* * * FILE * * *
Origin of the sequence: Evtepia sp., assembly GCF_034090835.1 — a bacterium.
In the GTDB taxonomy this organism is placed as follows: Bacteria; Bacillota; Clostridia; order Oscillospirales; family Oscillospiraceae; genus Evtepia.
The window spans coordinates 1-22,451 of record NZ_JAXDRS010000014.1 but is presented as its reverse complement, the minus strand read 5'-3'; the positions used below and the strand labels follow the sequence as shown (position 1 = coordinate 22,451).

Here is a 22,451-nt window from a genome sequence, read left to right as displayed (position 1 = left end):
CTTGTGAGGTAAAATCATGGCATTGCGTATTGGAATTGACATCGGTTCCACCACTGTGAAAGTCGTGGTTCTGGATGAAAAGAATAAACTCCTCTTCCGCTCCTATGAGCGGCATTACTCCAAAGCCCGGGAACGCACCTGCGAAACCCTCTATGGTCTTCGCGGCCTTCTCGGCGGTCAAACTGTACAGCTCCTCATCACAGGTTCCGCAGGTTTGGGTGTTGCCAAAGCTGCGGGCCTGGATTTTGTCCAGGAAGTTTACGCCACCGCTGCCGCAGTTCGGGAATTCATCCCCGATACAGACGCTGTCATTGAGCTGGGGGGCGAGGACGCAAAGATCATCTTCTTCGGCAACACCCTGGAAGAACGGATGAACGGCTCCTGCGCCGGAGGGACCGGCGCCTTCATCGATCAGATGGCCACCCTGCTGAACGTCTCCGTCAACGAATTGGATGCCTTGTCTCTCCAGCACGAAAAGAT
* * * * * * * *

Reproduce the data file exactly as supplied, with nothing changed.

Origin of the sequence: Evtepia sp., assembly GCF_034090835.1 — a bacterium.
In the GTDB taxonomy this organism is placed as follows: Bacteria; Bacillota; Clostridia; order Oscillospirales; family Oscillospiraceae; genus Evtepia.
The window spans coordinates 1-22,451 of record NZ_JAXDRS010000014.1 but is presented as its reverse complement, the minus strand read 5'-3'; the positions used below and the strand labels follow the sequence as shown (position 1 = coordinate 22,451).

Here is a 22,451-nt window from a genome sequence, read left to right as displayed (position 1 = left end):
CTTGTGAGGTAAAATCATGGCATTGCGTATTGGAATTGACATCGGTTCCACCACTGTGAAAGTCGTGGTTCTGGATGAAAAGAATAAACTCCTCTTCCGCTCCTATGAGCGGCATTACTCCAAAGCCCGGGAACGCACCTGCGAAACCCTCTATGGTCTTCGCGGCCTTCTCGGCGGTCAAACTGTACAGCTCCTCATCACAGGTTCCGCAGGTTTGGGTGTTGCCAAAGCTGCGGGCCTGGATTTTGTCCAGGAAGTTTACGCCACCGCTGCCGCAGTTCGGGAATTCATCCCCGATACAGACGCTGTCATTGAGCTGGGGGGCGAGGACGCAAAGATCATCTTCTTCGGCAACACCCTGGAAGAACGGATGAACGGCTCCTGCGCCGGAGGGACCGGCGCCTTCATCGATCAGATGGCCACCCTGCTGAACGTCTCCGTCAACGAATTGGATGCCTTGTCTCTCCAGCACGAAAAGAT